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  5. “China has an industrial policy whose goal is to be competitive in these [branded goods] and other areas. Tariffs will limit profits for these companies and prevent Chinese products from achieving full economies of scale. So this preemptive tariff strike will hurt the Chinese economy in the future, even if it doesn’t yet show up in the numbers.”
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    Tyler Cowen often forces himself to write the viewpoint on the other side – or at least, that’s how I interpret this article. I’m sharing it partly because it is worth reading (that’s a given, right?), but more so because that trait is worth emulating: force yourself to argue from the other side’s viewpoint. Whether in writing, or just as a thought exercise.

Links for 9th April, 2019

  1. “What is not useful is the sense that measuring GDP is the problem, and measuring gross national happiness is the solution. Few societies have ever really focused on either. We should all be happy about that.”
    Tim Harford reminds us that the truth lies somewhere in the middle. In this case, the article is worth reading for understanding how GDP can’t really be measured, and how that may not be a bad thing. In addition, please read the article to understand that Bhutan probably isn’t all that “happy” a country in the first place!
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  2. “Given the pressure on all unions to negotiate higher-than-average wage increases, using monetary policy to reduce inflation would inevitably aggregate spending to fall short of the level needed to secure full employment, but without substantially moderating the rate of increase in wages and prices. As long as the unions were driven to negotiate increasing rates of wage increase for their members, increasing rates of wage inflation could be accommodated only by ever-increasing growth rates in the economy or by progressive declines in the profit share of business. But without accelerating real economic growth or a declining profit share, union demands for accelerating wage increases could be accommodated only by accelerating inflation and corresponding increases in total spending.”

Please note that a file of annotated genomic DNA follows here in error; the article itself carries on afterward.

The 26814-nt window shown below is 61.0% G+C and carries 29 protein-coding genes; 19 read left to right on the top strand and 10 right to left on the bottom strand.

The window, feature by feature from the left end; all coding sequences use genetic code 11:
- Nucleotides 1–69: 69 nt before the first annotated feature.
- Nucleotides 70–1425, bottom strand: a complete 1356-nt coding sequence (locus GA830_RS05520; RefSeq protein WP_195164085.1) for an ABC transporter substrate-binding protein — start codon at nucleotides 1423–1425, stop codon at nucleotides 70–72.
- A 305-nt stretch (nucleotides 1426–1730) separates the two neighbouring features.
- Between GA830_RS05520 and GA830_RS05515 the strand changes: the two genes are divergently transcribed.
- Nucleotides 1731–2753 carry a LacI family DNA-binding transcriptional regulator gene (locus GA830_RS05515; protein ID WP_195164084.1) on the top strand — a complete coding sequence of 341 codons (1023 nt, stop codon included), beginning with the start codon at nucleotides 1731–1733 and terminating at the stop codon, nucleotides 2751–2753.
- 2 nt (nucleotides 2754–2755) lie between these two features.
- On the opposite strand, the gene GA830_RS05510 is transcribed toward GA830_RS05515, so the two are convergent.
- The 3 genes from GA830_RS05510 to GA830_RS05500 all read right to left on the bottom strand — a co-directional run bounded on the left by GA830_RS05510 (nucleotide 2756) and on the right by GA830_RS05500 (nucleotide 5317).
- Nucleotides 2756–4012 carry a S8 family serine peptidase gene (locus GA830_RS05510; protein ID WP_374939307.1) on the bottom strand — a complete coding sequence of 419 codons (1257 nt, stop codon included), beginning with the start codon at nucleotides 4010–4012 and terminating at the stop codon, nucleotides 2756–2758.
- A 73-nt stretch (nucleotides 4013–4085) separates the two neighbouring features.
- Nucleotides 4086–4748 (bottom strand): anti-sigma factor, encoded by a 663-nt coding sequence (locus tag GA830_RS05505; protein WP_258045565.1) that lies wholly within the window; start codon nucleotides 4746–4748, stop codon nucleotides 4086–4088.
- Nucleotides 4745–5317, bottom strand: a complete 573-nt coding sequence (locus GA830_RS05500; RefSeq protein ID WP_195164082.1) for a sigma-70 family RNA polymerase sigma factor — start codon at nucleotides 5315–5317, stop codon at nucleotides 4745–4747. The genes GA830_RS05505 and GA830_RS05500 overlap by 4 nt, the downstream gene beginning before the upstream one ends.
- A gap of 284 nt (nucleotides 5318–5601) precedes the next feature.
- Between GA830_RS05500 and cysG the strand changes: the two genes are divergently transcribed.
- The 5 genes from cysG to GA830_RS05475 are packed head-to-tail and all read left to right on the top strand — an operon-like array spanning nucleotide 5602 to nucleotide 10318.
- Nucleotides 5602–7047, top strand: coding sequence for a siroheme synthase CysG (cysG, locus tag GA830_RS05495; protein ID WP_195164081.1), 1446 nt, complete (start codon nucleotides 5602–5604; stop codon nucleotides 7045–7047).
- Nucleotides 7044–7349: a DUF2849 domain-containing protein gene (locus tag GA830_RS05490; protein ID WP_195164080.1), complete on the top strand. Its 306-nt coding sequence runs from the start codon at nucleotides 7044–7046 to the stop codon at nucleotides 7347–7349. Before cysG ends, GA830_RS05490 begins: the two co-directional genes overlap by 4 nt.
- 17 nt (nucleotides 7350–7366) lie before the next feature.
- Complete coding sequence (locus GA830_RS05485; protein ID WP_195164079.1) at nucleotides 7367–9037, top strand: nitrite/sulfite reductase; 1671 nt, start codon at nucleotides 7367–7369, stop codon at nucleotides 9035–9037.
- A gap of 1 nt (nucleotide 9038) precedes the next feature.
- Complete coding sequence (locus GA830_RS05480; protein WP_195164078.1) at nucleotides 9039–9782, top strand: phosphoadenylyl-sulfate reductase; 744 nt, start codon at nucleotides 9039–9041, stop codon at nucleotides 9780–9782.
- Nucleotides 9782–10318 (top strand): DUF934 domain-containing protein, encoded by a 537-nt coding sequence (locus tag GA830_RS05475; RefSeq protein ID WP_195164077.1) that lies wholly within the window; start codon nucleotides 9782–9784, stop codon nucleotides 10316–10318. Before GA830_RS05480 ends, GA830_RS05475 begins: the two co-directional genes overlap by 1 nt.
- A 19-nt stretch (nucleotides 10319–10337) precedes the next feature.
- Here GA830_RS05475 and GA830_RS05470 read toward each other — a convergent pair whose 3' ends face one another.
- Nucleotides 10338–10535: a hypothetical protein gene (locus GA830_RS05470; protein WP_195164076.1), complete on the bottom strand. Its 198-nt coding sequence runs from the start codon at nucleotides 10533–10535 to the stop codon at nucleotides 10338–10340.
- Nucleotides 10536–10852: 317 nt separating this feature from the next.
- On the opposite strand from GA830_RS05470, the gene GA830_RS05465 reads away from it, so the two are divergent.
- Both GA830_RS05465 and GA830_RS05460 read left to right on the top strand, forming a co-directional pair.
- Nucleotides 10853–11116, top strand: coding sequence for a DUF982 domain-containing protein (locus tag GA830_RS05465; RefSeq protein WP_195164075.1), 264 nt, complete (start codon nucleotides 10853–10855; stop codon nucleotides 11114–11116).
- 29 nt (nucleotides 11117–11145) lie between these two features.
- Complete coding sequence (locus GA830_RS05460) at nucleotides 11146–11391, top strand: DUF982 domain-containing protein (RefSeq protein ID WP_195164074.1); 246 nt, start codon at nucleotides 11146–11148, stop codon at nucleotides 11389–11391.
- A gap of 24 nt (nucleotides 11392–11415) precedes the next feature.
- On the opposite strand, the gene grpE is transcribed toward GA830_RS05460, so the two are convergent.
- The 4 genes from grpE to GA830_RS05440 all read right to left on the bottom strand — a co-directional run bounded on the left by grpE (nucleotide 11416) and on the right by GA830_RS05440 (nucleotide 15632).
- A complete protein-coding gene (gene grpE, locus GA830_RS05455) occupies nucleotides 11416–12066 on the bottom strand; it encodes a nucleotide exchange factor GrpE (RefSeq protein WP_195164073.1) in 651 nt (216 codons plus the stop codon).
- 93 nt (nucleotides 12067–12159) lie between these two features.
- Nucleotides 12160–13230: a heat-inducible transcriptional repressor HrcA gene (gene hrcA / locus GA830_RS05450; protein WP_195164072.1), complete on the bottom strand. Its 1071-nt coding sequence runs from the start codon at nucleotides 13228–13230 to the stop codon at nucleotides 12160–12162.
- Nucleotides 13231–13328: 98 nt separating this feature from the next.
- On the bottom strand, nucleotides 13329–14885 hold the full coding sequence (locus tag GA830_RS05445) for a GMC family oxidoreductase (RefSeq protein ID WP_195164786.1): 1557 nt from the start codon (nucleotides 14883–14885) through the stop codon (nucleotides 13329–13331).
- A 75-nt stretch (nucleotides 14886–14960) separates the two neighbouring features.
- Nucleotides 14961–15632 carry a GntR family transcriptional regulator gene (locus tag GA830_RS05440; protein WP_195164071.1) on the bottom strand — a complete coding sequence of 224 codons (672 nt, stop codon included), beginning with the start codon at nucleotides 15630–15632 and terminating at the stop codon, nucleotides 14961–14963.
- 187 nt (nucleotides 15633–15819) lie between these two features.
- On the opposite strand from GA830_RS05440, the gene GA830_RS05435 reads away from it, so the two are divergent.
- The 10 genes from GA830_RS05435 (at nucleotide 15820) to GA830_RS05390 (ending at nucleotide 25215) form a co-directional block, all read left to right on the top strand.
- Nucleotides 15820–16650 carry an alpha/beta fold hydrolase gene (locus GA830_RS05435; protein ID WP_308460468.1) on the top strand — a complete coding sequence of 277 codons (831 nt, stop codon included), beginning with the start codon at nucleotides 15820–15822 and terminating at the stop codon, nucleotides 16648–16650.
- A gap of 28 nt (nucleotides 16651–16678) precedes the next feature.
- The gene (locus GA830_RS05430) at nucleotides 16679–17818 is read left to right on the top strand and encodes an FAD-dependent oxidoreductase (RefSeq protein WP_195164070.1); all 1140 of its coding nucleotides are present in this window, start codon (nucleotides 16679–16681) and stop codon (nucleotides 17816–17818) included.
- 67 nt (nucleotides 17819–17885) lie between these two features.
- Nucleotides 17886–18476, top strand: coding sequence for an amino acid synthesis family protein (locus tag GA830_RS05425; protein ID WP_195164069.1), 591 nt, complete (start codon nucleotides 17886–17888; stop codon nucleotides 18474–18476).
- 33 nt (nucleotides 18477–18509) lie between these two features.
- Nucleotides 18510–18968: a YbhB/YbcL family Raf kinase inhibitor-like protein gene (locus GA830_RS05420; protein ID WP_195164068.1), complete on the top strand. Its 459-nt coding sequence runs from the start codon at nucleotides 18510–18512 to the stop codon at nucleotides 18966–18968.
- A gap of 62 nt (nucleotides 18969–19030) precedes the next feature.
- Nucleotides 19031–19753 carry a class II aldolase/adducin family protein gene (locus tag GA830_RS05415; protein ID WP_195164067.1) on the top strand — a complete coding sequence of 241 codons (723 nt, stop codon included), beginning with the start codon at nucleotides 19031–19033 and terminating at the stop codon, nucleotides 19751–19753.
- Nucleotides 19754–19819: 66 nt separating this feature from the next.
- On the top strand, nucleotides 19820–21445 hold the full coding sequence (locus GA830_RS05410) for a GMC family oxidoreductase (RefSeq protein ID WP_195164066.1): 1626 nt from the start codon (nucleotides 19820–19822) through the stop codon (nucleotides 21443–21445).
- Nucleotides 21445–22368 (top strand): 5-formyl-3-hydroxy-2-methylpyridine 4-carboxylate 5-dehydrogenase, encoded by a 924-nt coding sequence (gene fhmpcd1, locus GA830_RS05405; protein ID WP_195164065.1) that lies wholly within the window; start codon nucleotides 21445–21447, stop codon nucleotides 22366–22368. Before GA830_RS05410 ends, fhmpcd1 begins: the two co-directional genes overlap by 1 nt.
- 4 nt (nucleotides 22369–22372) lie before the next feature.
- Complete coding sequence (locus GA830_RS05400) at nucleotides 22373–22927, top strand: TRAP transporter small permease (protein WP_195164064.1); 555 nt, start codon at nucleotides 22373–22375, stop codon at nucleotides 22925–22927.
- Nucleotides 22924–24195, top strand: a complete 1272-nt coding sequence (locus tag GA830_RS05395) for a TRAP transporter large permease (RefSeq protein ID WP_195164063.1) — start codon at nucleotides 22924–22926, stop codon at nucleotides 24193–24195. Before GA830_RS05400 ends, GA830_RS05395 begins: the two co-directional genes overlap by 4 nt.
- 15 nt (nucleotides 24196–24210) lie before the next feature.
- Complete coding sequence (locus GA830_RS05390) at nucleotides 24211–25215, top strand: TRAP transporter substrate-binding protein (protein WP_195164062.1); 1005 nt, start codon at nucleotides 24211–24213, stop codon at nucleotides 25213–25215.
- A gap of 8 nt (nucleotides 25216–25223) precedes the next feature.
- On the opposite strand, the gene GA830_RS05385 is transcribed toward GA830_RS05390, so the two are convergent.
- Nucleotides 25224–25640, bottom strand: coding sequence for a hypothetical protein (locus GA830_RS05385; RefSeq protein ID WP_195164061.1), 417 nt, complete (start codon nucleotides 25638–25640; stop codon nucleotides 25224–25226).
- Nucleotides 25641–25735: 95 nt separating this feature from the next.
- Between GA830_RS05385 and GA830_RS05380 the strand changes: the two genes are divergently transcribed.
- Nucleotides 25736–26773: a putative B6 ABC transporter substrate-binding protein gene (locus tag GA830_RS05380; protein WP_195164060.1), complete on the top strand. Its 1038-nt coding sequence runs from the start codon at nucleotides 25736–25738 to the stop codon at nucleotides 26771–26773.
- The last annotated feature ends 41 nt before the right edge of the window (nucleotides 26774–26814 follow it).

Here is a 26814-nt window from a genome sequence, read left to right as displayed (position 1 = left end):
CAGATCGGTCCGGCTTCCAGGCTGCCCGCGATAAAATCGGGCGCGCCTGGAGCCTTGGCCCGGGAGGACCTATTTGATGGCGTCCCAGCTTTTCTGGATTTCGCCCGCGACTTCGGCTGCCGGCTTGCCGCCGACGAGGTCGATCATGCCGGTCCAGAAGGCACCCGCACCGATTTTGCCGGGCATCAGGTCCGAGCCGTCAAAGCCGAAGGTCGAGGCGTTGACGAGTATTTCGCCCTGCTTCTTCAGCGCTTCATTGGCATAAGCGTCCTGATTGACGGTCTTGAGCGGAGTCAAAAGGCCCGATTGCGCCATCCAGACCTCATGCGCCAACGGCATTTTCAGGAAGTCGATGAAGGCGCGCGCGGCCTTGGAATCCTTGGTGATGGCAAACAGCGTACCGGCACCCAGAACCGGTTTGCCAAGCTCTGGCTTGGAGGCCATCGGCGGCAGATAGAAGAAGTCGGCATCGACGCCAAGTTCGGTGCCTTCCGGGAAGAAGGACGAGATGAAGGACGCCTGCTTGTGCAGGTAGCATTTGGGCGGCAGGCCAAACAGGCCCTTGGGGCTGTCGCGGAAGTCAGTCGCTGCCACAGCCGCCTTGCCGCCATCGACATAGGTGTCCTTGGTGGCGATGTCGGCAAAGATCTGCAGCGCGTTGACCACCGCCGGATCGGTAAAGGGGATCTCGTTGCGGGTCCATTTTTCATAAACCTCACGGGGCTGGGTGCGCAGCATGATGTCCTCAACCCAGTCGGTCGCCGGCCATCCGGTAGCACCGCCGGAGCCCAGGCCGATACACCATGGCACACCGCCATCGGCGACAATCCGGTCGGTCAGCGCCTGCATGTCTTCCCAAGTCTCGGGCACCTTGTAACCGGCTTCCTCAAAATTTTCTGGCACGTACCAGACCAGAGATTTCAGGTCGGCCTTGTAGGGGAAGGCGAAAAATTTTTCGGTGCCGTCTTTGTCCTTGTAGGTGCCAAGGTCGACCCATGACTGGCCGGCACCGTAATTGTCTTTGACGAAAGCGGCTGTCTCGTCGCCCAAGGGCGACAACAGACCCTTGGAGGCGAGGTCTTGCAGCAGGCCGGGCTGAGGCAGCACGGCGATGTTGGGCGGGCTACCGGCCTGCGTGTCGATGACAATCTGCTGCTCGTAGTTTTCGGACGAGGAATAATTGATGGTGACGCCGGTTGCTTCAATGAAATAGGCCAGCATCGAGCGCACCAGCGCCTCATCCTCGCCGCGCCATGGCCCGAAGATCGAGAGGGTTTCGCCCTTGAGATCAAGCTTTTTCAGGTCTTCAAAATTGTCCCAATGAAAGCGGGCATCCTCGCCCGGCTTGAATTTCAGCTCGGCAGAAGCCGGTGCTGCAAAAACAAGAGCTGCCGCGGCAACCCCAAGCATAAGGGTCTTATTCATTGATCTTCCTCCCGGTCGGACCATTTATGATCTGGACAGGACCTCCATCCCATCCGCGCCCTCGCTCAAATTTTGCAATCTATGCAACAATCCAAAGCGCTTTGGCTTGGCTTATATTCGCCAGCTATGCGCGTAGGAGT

Monetary nerds only, it should go without saying! David Glasner runs a blog called Uneasy Money, which is well worth reading, but only if you want to find yourself steeped in all things monetary. This post takes a slightly critical view of Arthur Burns tenure as Fed Chairman.
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  3. “Amazon’s economists game out real estate decisions, set the lowest prices that will deliver a profit, precisely determine what customers care about and whether advertisements are working — all using machine-learning algorithms that automate decision making on a massive scale. It’s the kind of asset that smaller companies can’t always pay for, allowing Amazon to pull further and further away from the competition.”
    Amazon has, in case you didn’t know, probably the world’s largest collection of PhD’s in economics. This article helps you understand what it is that they do once they’re in Amazon. A helpful read if you are considering building a career in economics.
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  4. “The White House explains why it’s predicting such big growth: the TCJA will cause a surge in business investment by “substantially raising the target capital stock and attracting increased net capital inflows.” And this rise in the capital stock will cause a surge in productivity. Except that there’s no sign of a surge in business investment: the report cherry-picks a few numbers, but overall orders for capital goods, probably the best real-time indicator, are showing nothing much (that 2015-6 slump, by the way, was about fracking, which fell off for a while when world oil prices plunged)”
    Paul Krugman is less than impressed with the 2019 Economic Report of the President, and provides data to show why he is less than impressed. The chart that follows the excerpt is worth looking at too.
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  5. “There’s one biosignature that Seager, Guyon, and just about everyone else agree would be as near a slam dunk for life as scientific caution allows. We already have a planet to prove it. On Earth, plants and certain bacteria produce oxygen as a by-product of photosynthesis. Oxygen is a flagrantly promiscuous molecule—it’ll react and bond with just about everything on a planet’s surface. So if we can find evidence of it accumulating in an atmosphere, it will raise some eyebrows. Even more telling would be a biosignature composed of oxygen and other compounds related to life on Earth. Most convincing of all would be to find oxygen along with methane, because those two gases from living organisms destroy each other. Finding them both would mean there must be constant replenishment.”